The Courier News from Blytheville, Arkansas on January 22, 1955 · Page 8
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The Courier News from Blytheville, Arkansas · Page 8

Blytheville, Arkansas
Issue Date:
Saturday, January 22, 1955
Page 8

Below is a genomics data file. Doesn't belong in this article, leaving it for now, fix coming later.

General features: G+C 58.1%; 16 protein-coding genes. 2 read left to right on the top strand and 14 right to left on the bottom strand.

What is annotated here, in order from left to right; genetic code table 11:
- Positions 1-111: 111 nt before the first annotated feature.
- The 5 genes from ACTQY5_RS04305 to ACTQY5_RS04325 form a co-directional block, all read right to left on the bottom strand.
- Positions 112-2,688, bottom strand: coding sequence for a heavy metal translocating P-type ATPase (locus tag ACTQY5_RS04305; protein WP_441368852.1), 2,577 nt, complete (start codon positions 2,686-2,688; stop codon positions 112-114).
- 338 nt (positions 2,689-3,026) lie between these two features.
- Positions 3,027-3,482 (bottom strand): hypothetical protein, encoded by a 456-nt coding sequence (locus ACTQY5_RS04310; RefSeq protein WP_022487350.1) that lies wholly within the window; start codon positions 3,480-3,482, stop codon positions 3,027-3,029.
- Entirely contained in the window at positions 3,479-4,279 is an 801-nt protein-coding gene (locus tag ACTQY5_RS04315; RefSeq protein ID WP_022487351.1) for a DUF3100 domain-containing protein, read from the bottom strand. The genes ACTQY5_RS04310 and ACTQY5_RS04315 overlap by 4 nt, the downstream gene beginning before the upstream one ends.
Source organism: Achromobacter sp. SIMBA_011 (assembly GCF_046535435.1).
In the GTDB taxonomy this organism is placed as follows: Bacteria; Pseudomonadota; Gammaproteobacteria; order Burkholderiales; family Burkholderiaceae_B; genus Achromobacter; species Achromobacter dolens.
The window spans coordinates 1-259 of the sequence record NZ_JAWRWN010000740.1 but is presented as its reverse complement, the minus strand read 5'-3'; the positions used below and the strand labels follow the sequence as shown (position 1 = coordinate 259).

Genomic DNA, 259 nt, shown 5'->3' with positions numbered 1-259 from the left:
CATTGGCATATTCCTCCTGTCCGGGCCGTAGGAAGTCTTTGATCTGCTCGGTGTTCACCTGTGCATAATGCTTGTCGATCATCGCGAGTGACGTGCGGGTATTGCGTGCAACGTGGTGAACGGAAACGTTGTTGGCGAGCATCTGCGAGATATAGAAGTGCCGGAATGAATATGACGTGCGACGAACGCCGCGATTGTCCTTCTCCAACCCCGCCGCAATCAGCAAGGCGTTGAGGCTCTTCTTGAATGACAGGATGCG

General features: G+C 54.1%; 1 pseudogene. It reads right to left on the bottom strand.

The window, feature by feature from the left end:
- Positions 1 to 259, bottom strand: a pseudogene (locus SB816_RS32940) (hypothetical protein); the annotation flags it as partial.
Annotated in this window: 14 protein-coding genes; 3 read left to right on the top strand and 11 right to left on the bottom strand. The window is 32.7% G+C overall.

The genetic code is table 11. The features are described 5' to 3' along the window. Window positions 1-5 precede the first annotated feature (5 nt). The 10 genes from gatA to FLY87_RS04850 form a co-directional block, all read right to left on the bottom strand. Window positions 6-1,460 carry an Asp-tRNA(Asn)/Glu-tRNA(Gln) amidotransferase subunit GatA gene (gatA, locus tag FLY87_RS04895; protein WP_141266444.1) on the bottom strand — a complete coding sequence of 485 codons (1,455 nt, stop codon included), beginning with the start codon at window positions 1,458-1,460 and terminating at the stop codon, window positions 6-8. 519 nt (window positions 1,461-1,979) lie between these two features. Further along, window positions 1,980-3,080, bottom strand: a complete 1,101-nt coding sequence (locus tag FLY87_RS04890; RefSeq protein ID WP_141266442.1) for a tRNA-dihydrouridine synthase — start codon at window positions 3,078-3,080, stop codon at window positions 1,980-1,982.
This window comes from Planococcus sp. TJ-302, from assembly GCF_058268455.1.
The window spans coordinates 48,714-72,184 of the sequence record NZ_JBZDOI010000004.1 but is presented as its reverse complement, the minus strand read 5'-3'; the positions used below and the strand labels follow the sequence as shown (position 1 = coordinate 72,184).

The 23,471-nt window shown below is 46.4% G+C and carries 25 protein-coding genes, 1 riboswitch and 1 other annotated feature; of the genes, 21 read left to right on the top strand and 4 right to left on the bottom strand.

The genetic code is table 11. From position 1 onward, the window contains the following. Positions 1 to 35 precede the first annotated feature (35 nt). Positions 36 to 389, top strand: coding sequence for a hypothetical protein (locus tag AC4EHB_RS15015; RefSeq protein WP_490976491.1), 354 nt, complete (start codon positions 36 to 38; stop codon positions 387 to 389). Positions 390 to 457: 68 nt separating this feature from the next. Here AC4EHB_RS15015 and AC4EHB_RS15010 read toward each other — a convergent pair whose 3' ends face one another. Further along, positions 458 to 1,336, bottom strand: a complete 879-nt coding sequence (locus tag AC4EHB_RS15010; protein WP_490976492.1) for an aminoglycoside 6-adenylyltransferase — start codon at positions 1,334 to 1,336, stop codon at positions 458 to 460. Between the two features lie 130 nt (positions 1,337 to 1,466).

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PAW IIGRT BLYTHEVILLE (ARK.) COURIER NEWS SATURDAY, JANUARY 22, 1958 Massachusetts Prison Convicts Surrender After 80-Hour Holdout BOSTON (AP) — Four desperate, hostage-holding convicts surrendered their stronghold inside ancient Massachusetts State Prison yesterday in exchange for "some glimmer of hope" after their long prison terms. The escape-mad rebel four yielded the five guards and six fellow convict hostages, two gvns and themselves to a seven-man civilian negotiating committee after an 80-hour holdout of snarling death threats. Penal authorities immedJatel + began an investigation into th prison uprising and Massachusetts Atty. Qen. George Flngold said h personally will prosecute the fou who face additional sentences ui to 20 years. No Deal Spokesman for the negotiatini committee, Erwin D. Canhum, ed llor of the Christian Science Mon itor, said the civic group mad* "no bargain or deal" with the con victs but promised to try "to ge something" so the conficts "would have some hope for the future." Canham, whose committee was chosen by the convicts themselves described the tense climax of the discussions inside the grim granite jail like this: "Until the precise moment when (they) pulled their guns from their dungarees pockets, slipped out the clips or bullets, and tossed them on the table before us, we did no know whether the men would choose tragedy or hope. "We had talked, back and * orth for some six hours to try and bring them to choose hope." The convicts, among them notorious bank robber and escape artisi Theodore Green, listed their grievances for the committee. All com 1 plaints concerned the medieval facilities of the 150-year-old bastille which is due to be abandoned later this year for a new prison in Norfolk. Sand Canham: Moving Experience "Teddy Green asked me to step into one of those gloomy dungeons He shut the barred door and turnec out the lights in the corridor. Then in his tense, hard voice, he described life in these cells. That was about 2 a.m. Friday morning, and I have rarely had a more intensely moving 2 a.m. "And so for three solid hours we sat and talked—listened, mostly. The convicts complained of their utter frustration, but most of all of th« horrors of protracted solitary confinement. 'You rot,' they said, "No mawkish note, no false sympathy, no disguise of their crimes entered the discussion .They freely averred they had a debt to pay to society. But they wanted to be brought to trial, to get on with their punishment, and to see whether—way down at the end of the road -— there might not be a year or two of liberty left for them." The five hostage guards, unharmed, clean shaven and refreshed despite their long ordeal of threats and captivity, were reluctant to talk about their experience. Their spokesman. Warren L. Harrington, said "we're tired and that is all." Special Praise The negotiating committee singled out for special praise the Rev . Edward P. Hartigan, the prison's Catholic chaplain, the Rev. Howard P. Kellett, the Protestant chaplain, and Dr. Samuel Merlin, all of whom made constant efforts to end the revolt without bloodshed. The convicts—Green, robber-gunman Walter Balben, rapist Joseph Flaherty, and cop slayer Fritz Swenson—were returned immediately to their cells to await a "speedy trial" promised by Gov. Christian A. Herter. Governor's Councillor 1 'Patrick J. McDonough, a member of the committee, said the convicts "could have held out for an awful long time" in their barricaded cellblock surrounded by heavily armed state police officers. "They served us (the committee! coffee—better than I have had at meny restaurants. "We had sugar and cream. They had plenty of cigarettes. They were well-barricaded." With Canham and McDonough on the negotiating committee were Father Hartigan, the Rev. Mr. Kellett, Dr. Merlin, Sumner H Babcock, president of the Boston Bar Assn., and the Rev .John J. Grant, associate editor of The Pilot, Boston's weekly Catholic newspaper. K MANILA SENIOR QUEEN — Norita Davis has been named basketball queen for Manila High School. She is the daughter of Mrs. Georgia Davis and is president of the Future Homemakers. U.S. (Continued from Page 1) against overwhelming last man forces. The newspaper also said Chiang has ordered Foreign Minister George Yeh to stay on in Washington until further notice. Yeh was reported as saying he was coining home after apparently disappointing talks with Secretary of State Dulles. The Nationalist Defense Ministry said its bombers flew out in six waves during the night against Yikiangshan island and communist shipping in the area. It claimed a hit on an 8,500-ton ship and said bombs sank two ither vessels. All planes returned despite heavy antiaircraft fire over Yikiangshan. he Ministry said. A U.S. military observer team •cached Formosa safely from the Tachens. It consisted of a colonel nd four or five officers and men. Headquarters of the U.S. Military Assistance and Advisory Group icre refused to give details. Two Fliers Killed In Jet Crash SAN ANTONIO, Tex. (£1 — Two Randolph Air Force Base fliers Vere killed last night when their B57B jet bomber crashed and turned one mile south of the base. Randolph Field authorities iden- ified them as Capt.' Charles I. \dams, 33, pilot, Selnia, Tex., and st Lt. John A. Cargill, 26, obser- *r, Larchmont, N. Y. Base operations said the plane 'as making its final approach on Six Youths Before Court in Caruthersville CARUTHERSVILLE — Four 16- year-old boys were sentenced to the Missouri Training School at Boonville and released on probation and two 19-year-old boys were bound over to Circuit Court during the Magistrate Court session j here Thursday. > \ Harry Wilson and Tommy Sisson of Bragg City were bound over by Magistrate Judge Sam J. Corbett, Sr., on burglary charges in connection with a break-in at the Bragg City elementary school building Dec. 31. They waived preliminary animations. Two 16-year-old youngsters also waived preliminary examinations charges of being delinquent minors in connection with the break-in at the school. They were sentenced to the training school and released on probation to the custody of their fathers. Two other 16-year-old boys were released on probation to the custody of their fathers after being accused of being delinquent minors. They also waived preliminary bearings. The two allegedly broke into a store, stole some cigarettes, and 'our batteries from a tractor in front of the store at Pascola on Dec. 31. Chester Smith waived preliminary hearing on a charge of felonious assault and was bound over ;o Circuit Court. Bond was set at Obituary Mrs. Sheppord Dies in Oklahoma Services for Mrs. W. J. Sheppard, former resident of Blytheville who died at her home In Oklahoma City yesterday, will be conducted at 2 p.m. tomorrow at the Methodist Church in Bcnton, Ky. Mrs. Sheppard, whose husband was connected with 'the air base here during World War II, is a sister of Mrs. Earl Stone of Blytheville. She is also survived by two brothers, Jack Sheppard of Louisville. Ky., and Henry Sheppard of Benton. McCorkle Infant Services Held OSCEOLA — Services for the infant son of Mr. and Mrs. J. E. McCorkle of Waco, Te\ r ., were conducted at 9:30 a.m. today at Swift Funeral Home Chapel by the Rev. Robert Dagwell. Burial was in Er- inin Cemetery. I M s. McCorkle is the former Miss ex "tKate Thompson of O^^eola. Oilier 'survivors include a brother, Joseph JUNIOR QUEEN — Prlscilla Wagner, (laughter of Mr. and Mrs. Dub Wagner, is junior basketball queen at Manila. A freshman, she is a member of the girU basketball team. E. McCorkle. Jr. Still Sweetheart, But Another Club Tommie Jo Olive, the Luxora girt farm page yesterday, is sweetheart of the Luxora Future Farmers of America Club. The picture caption identified betas being Burdette KFA sweetheart. Arkansas Draft For March: 143 LITTLE ROCK '.-Pi — Arkansas' contribution to the national draft 32,500 but he failed to make bond I call of 11,000 and was committed to the county j 143 draftees, Col. Hansel T. Wint men for March is James Noel, Negro, waived pre- iminary hearing on a charge of burglary and larceny early in November and was bound over to Circuit Court. He was committed the county jail upon failure to post 32,000 bond. Henry Carter, Negro, was bound over to Circuit Court on a burgla- •y charge after waiving prelimina- •y examination. He was committed the jail after failing to make $2,000 bond. Judge Corbett stated tha't 71 cases were on the docket and 22 them were disposed of. A large lumber was of the traffic violation ype. He said reasons the other cases were not disposed of was n many instances because of con- Jnuances or no arrests. Dulles Plans Vacation WASHINGTON «*—Secretary of State Dulles plans to take a week's vacation in the Bahamas starting week from today. Mrs. Dulles will accompany him on his irst full vacation since he took office two years ago. ts return from nission. a routine training ron Ore Output Down WASHINGTON Oft—The Bureau f Mines estimates iron ore pro- uction in 1954 was 77,864,000 gross ons, a drop of 34 per cent from he record 1953 output 6'f 117.994,769 ross tons. Scholarship for Prodigy KEARNY, N. J. itfV-Karan Helen Zdanoff, 12, who was considered a child prodigy at four, has been awarded a scholarship to study piano at the Jtilliard School of Music. Mark Nevin of Maplewood, the teacher who tested her eight years ago, said: "From the very begining she had demonstrated the unique traits of a child prodigy. She had an ear for music, and could, at once, reproduce tunes. A youngster with a flair for playing piano comes along once in a great many years." BEST SHOE REPAIR IN TOWN HALTER'S QUALITY SHOE SHOP 1M. W. Main fn Osceola ... You may buy th* Courier News at Cramer's Cafe and Reidy Drugs Well Print Your Advertising Message 182,000110165 For $7.00 That's the cost of a one inch ad for one month in the Blytheville Courier News Where, we ask, could you find a better bargain? ers said today. Col. Winters, state director of Selective Service, said it would be :he smallest call for Arkansas since November. 1951. The draft quota fov that month was 130. "Local draft boards in Arkansas :iow are generally filling quotas with men 21-22 years old or older," the colonel said. IK THE PROBATE COURT FOR THE CHICKASAWBA DISTRICT OF MISSISSIPPI COUNTY, ARKANSAS IN THE MATTER OF THE ESTATE OF JANE No. 2248 BALLARD. DECEASED Notice of Sale The following described property will be sold in accordance with an Drder of the Probate Court for the Chickasawba District of Mississippi County, Arkansas, on February 19,1955, at 10:00 o'clock a. m. at A. R. Ballard residence, Manila, Arkansas. Real Property North half (N!-j) of Lots twenty-five (25) and twenty- six (26) of the C. D. Ashabranner Addition to the City of Manila, Arkansas. Personal Property 1 Living Room Couch, 2 Rocking Chairs, 1 Victrola, 1 Small End Table, 1 Sewing Machine, 1 Oil Heater, 1 9 by 12 Wool Rug, 1 9 by 12 Linoleum Rug, 1 4 piece Bed Room Suite, 1 3 piece Bed Room Suite, 1 Steel Wardrobe, 1 Electric Ice Box, 2 Kitchen Tables. 2 Kitchen Chairs, 1 Wringer-type" Washing Machine. Terms of said sale will be cash nly. .William G. Fox. Administrator of the Estate of Jane Ballard, Deceased. Jerry Poe Dies At Home Near Leachville LEACHVILLE —Funeral arrangements for Jerry Poe, 14, are incomplete, but will be conducted in Monette Baptist Church. Mr. Poe died at his home on Leachville, Rt. i; Wednesday night. He had lived in Mississippi County 36 years, making his home in the Deifore and Wallace Communities before moving to his farm. He is survived by his wife, Mrs, Blanche Poe; six sens, J. Henry Poe. Forrest City, Jerry Poe Leachville. Junior Poe, Leachville, Howard Poe, Li title Reck, James Lee Poe, Little Rock, Franklin Poe, U. S. Navy; se.jn daughters, Mrs. Ellen Brown, Manila, Mrs. Eva Mae Phillips, England,. Mrs. Stella Dortch, LeachviUe, .Mrs. Delia Fay Finley, Leachville, Mrs. Alma Jean Phillips, Leachville, Mrs. Ella Murphy, Heber Springs, Miss Billie Poe, Little Rock Man Gets Labor Post By HAY STEPHEN'S LITTLE ROCK * — Clarence Thornbrough, union printer and veteran employe of the Arkansas Gazette, today was appointed by Qov. Orval Faubus as state labor commissioner. Thornbrough will succeed Joe R. Cash, who has resigned effective Feb. 1. ^Cash's resignation and Thonibrough's appointment were announced by Faubus at a news conference. The governor also announced the appointment of Bill Laney of Malvern to succeed James L. Orilfln of Little Rock as assistant labor commissioner. Cash, an appointee of former Gov. Francis Cherry, was commended by Faubus for his "excellent attitude of co-operation." "He wrote me a very nice letter nnd filled me in on all ofthe labor affairs," the governor said. Thornbrough, a native of Okla- loma, has lived in Arkansas 42 of his 47 years. He joined the Gazette's composing room staff in 1924, ind is former president of Local 92 of the AFL International Typographical Union. The new commissioner's only irevious experience in state (joveni nent came as a member of the ] state Board of Review under former gov. Sid McMath. Canadian Ham Crashes WINNIPEG (ffi T- A two-oiiBlnc Royal Canadian Air Force plane crashed 30 miles southeast of Winnipeg last night and all three crewmen were killed. The plane, on a routine training flight out of Winnipeg, carried an RCAF pilot, and two navigation students. More of Green/ease . ST. LOUIS (/PI — The oonvleUon of two former St. Louis policemen on charges they lied under oath about their Immlling of suitcases containing ransom money in the Greentease kidnaping case was upheld yesterday by the U.S. Court of Appeals. Attention TV Owners! We can now offer you what you have Ions been waiting; for... Picture Tube Guarantee Service For only a small yearly payment, we uiin guarantee your pivtur* tube. Phone or come by our shop and let us explain our ratci and service, Call 3-4257 Days - 3-6704 Nights Leon Robertson's RADIO & TELEVISION SERVICE 515 E. Main Biylhevilie, Ark. POTTER (Continued from Page 1) also convicted as "spies." So far, the State Department has taken the position the U.S. government can not "in good conscience encourage those who may wish to go into an area where the normal protections of an American passport can not be offered." But without saying so, the department indicated it would not block any of the relatives who may want to take up the Red Chinese offer. of the home, Mrs. Loufsa Poe of Monette; four sisters, Mrs. Ehndie Finch, Black Oak, Mrs. Leona Jones, BlytheviUe. Mrs. Cor-: Marriaqe Rote DfODS delia Williams, Nettleton, Miss J r Susie Poe of Monette; 20 grandchildren and one great grandson. Funeral services will be held at Monette Baptist Church with the Rev. Harold White, pastor of Leachville Baptist Church, in charge. Burial will be in Monette Cemetery with Gregg Funeral Home in charge. Negro Deaths C/assie Harris Services for Classic Harris, 70, uho. died Monday at her home at Hightowei 1 , will be conducted Sunday at 1 o'clock at Mt. Bare Baptist Church by Rev, P. J. James. Burial will be in High tower Cemetery. , Survivors include her husband. Albert Harris; and one brother, James Stokes, Chicago. Caston Funeral Home is in charge. Charley Parnell Charley Parnell, 84. died Wednesday at her home on South Broadway. Services will be conducted Sun day at 1 o'clock at Pilgrim Ret Baptist Church by Rev. C. W. Alexander and burial will be in Mt Zion Cemetery. He leaves a son, Ernest Parnell CasLon Funeral Home is in charge. NEW YORK (/Pt— The Metropolitan Life Insurance Co. reports the marriage rate in 1954 was the lowest in 20 years—9. 1 per 1,000 population compared with the all-time high of 16.2 in 1946. NOTICE TRUCKS - TRUCKS - TRUCKS "A LICENSE FEE of S5.00 per annum is hereby levied upon each motor vehicle operating for hire or profit on the street of the City, regardless of whether the owners or operators live or reside in said City or elsewhere." (Excerpt from Ordinance No. 129 of the Ordinances of the City of Blylhevillc, Arkansas.) All License Fees shall be due and payable during the month of January of each year. TO AVOID PENALTY' _ I-KOCURE YOUR TRUCK TAGS PRIOR TO MIljMGHT JANUARY 31. GITY of BLYTHEVILLE ORDINANCE NO. 556 An ordinance prohibiting the sale, circulation, or keeping or exposing on news stands or other ; place of sale, any obscene, vulgar or indecent papers, books or per- ' odicals of any kind in which is illustrated any indecent or vulgar pictures or language; the sale or j disposition to minors under the age i of 18 years, of any crime comic book: defining the term "crime. comic book," and providing for; penalties. ! (A copy of this ordinance in its entirety being on file in the office I of the City Clerk.) | Passed: Jan. 18, 1955 | E. R. JACKSON, Mayor Attest: w. I. MALIN, i City Clerk ! Hi-Way Drug Main & Division Ph. 2-2019 Hours: 8 a.m. io 9 p.m. t FKEE DELIVERY • Fountain Service with Fortune's Ice Cream Stewart's Drug Alain & Lake Ph. 2-2822 Hours: 8 a.m. to 10 p.m. • Dependable Service Licensed Pharmacist At Roth Stores Attention Effective immediately, we will operate on the following schedule. WEEKDAYS: OPEN 8:30 AM - CLOSE 5:30 PM SATURDAY: OPEN 8:30 AM - CLOSE 8 PM S^-SF *? *V <*v^, C*"'V*y^ ' ' <* &?<**'« MEAD'S III MAIN ITIIIIT SIMPLIFY SHOPPING AND SAVING WITH What do you Need? - Get it fast with a low cost want ad! Thrifty women — and men, too •— read our classified ads every day for th* belt reason in the world: YOU SAVE! ! Want ads in this a market place for everything you want to buy, sell, or swap and — for expert services. . . . Get the classified shopping habit, now. . . . we will help you write the Ad! Ads placed before 5 p.m. will appear next day, except for Monday'i paper when ads must be placed by noon Saturday. All classified advertising payable in advance. BLYTHEVTU E COURIER NEWS